This someecard went viral among my military wife friends today. Has anything more true ever been posted on the internet? I think not.
I haven’t posted much this week because I am sick! This coincides with my first week of changing my diet, and methinks that this illness/diet change combo may not be a coincidence. I used to be very sickly (seriously, I was sick all the time for several years!). Once I started eating enough calories to be a normal, healthy person, I stopped being sick, and I haven’t had so much as a sore throat for the last 10 months. This week I started cutting calories (a tiny bit) and suddenly I’m sick again. I’m going to give this 4 more weeks and see what happens. If I spend the next 4 weeks sick, I will add to add those calories back in.
I’m a very scientific person, and I’m all for experimenting a little to find a confirmed outcome. So, I’ll stick with this new thing and see how it goes. I’ve only cut from 2400-2800 cal/day to 2200 cal/day, which SHOULD (scientifically speaking) be enough calories to keep me well fed, healthy, and loosing weight.
However, now that I’ve transitioned to eating slightly fewer calories and tracking what I’m eating, I’m having a hard time eating 2200 calories. When I get to about 1400, I don’t want to eat anymore. I have a long history of having a poor relationship with food, so I’m not shocked that this is a problem for me. I’ve been able to eat +1200 cal/day in the last 2.5 years because I wasn’t tracking my calories regularly. Now that I am, I panic when I make it to 1400 cal/day. This is a frustrating process, but I think that I need to challenge my relationship with food in order to get to a better, healthier place. Most days this week I’ve made it to at least 1700 cal/day, which is a emotional triumph for me.
Last night I opened up to my husband about my poor relationship with food. He has never known me to have a poor relationship with food, but I’ve gained 75lbs since we met 3 years ago. Here’s the interesting thing, though — I gained that weight primarily because I transitioned to actually eating food. I spent 12 years of my life eating less then 1200 cal/day AND working out by running long distances, doing CrossFit, and participating in other high-intensity activities. Hello, unhealthy lady! It’s little wonder that I was sick all the time and developed a small heart problem. And, despite maintaing a very lean (for me) size 6 frame, I hated myself.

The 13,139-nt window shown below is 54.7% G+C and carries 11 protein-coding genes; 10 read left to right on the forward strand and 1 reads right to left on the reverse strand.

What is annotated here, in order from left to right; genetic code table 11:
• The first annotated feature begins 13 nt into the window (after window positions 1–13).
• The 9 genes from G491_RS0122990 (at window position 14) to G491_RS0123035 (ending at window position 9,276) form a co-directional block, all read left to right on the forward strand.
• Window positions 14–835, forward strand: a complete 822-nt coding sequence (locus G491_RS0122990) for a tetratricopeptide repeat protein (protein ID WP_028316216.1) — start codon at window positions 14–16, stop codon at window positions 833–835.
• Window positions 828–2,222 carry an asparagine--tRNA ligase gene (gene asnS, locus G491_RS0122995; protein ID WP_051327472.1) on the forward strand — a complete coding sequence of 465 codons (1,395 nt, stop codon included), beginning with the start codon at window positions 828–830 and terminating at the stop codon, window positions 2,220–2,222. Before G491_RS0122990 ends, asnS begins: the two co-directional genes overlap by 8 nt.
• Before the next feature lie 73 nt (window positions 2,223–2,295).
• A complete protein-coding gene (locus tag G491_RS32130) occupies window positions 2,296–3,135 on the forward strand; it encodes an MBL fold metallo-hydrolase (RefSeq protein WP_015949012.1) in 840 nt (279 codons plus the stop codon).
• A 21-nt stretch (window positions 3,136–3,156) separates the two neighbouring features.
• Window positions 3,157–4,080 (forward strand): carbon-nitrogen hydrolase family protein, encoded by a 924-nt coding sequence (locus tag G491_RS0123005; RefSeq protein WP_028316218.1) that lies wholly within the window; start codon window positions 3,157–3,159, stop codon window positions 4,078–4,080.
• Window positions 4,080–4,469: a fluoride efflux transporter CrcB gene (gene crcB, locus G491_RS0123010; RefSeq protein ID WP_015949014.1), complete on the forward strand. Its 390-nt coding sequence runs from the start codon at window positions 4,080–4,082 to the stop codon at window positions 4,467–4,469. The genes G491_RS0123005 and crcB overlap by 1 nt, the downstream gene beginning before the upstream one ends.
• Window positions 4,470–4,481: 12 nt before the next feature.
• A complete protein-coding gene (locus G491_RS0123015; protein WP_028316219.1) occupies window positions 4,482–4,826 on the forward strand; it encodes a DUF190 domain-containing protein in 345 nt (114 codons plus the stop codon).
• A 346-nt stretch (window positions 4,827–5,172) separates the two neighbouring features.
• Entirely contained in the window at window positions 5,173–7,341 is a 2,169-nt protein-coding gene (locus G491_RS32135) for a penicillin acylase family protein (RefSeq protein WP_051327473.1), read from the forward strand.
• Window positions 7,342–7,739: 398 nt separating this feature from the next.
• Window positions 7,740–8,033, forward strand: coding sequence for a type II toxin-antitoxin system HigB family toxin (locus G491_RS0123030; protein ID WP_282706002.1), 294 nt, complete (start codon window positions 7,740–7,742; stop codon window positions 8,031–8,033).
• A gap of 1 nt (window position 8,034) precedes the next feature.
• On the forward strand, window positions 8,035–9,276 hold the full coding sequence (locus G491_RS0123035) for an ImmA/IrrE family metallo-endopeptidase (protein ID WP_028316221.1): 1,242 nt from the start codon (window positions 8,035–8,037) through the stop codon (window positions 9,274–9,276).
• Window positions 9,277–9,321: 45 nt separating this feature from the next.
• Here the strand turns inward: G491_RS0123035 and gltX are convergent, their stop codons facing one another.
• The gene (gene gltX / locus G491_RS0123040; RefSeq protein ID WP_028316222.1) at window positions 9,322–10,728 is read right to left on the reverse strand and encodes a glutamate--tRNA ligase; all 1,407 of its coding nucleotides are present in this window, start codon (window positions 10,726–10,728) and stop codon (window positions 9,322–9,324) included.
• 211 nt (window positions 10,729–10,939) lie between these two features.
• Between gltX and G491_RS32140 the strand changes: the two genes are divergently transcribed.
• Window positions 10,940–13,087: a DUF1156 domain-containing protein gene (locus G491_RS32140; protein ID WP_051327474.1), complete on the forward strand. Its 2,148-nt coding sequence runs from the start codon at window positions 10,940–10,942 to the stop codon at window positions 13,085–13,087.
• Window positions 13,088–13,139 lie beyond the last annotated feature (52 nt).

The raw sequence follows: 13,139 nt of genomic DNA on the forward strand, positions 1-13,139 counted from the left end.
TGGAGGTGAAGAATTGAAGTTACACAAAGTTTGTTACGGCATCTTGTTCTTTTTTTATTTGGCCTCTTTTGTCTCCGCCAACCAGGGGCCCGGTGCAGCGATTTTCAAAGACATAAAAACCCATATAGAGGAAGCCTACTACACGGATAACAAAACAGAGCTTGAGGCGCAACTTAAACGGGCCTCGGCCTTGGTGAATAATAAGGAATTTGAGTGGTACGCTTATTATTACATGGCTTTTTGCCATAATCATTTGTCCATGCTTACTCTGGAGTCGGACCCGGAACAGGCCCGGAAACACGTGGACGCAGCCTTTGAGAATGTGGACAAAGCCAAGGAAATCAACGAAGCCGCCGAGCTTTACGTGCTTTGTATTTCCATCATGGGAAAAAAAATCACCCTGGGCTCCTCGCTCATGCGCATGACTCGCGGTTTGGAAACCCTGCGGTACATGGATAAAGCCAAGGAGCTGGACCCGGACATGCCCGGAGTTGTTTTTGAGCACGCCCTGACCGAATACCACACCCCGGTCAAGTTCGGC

Why wasn’t I eating? At first it was for sports. I was a coxswain for the rowing team in college, and I needed to maintain an unhealthy-for-me weight (118 – 125lbs); I could only maintain that weight by dieting constantly. Later, when I was no longer coxing regularly, I felt that I needed to be a certain size in order to get attention from men. In general, I would stay that I was correct in this thinking — most 20-something men are only interested in women who are nice to look at. I’m being real here — not many 20-something men are interested in women for their brains or conversation. So, I didn’t eat in order to “look good”. However, every morning, for 12 years, I awoke to feeling black and empty on the inside. I literally felt black and empty. And cold. If I didn’t feel black and empty, I knew that I had eaten too much the day before.
During the first year that I was dating my now-husband, I got to a point where I could no longer maintain my 1200 cal/day lifestyle and still function, so I started eating 1600-1800 cal/day, and I gained 30lbs despite continuing to workout consistently.
In the last 18mo, I decided to stop being afraid of food. I started eating enough calories to support my body and my new lifestyle that involves very heavy lifting and high-intensity cardio. Again, despite all the working out, I’ve gained the other 45lbs. But, I’ve also reached a place where I’m no longer fragile, sick, and weak. Now, I kick major ass in the gym and mostly feel good about myself. And, in getting here, I got to a place where I was no longer afraid to eat. However, now that I’m actually tracking what I’m eating, I’m freaked-out by how many calories I’m consuming.
It shouldn’t be this way. I should not be scared to consume 2200 cal/day when I’m intensely working out for TWO HOURS 4x per week! Heck, I shouldn’t be scared to consume 2200 cal/day if I’m sedentary. 2200 cal/day is what most people need to sustain basic life — just to function. I know that I would be even more worried if I was trying to consume 2600 cal/day, so maybe it’s best that I started daily tracking while I am only eating 2200 cal/day.
If these numbers or my worries sound crazy to you, go to the grocery store and look at all of the women’s magazines that line the check-out line. All women’s magazines advertise are low-calorie diets, faddish workout trends, and impossibly lean women. It’s little wonder that there are 10s of millions of women just like me — afraid to eat.
My two greatest supports in my struggle have been my trainer (who is awesome and gets me so well) and Amber from Go Kaleo, who was the first voice of sanity and reason that I found in the “diet” world (and, she was my original trainer before we moved to Japan!). Here is her Facebook page,in case you’re interested. Now that my husband has a better understanding of my food problems, he will also be a great support to me. I didn’t talk to him about any of this previously. I looked at this as my own war, and I always assumed that he must observe and therefore know that I have issues with food. He didn’t — all he saw was how unhappy I was with my weight, and he didn’t understand why I was gaining so much of it (not that he cared — he’s a pretty enlightened dude and loves me for me).
So, we’ll see where this goes and how it goes. I am a work in progress.